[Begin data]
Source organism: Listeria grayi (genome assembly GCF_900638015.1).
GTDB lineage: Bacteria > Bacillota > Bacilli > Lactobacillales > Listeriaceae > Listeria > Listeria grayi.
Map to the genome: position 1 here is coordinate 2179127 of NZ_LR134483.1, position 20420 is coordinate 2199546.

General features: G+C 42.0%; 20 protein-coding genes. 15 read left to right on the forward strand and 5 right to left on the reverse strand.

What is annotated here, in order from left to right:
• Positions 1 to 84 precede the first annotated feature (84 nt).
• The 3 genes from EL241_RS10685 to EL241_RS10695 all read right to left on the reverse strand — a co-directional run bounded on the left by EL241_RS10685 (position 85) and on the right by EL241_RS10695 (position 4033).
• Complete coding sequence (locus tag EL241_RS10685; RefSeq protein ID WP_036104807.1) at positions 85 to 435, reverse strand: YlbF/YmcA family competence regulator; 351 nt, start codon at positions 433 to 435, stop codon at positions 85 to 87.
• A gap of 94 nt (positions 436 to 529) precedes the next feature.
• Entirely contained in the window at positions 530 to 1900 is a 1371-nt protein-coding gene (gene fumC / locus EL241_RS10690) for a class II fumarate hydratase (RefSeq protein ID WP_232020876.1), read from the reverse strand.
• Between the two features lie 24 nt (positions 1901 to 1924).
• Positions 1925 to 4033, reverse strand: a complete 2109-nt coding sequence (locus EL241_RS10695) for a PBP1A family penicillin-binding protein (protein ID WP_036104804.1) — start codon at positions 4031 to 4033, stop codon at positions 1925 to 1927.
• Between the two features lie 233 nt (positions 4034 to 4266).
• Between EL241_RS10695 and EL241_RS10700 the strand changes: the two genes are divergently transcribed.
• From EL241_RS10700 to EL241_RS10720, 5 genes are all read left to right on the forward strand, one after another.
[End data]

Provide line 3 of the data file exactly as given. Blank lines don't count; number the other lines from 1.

Map to the genome: position 1 here is coordinate 2179127 of NZ_LR134483.1, position 20420 is coordinate 2199546.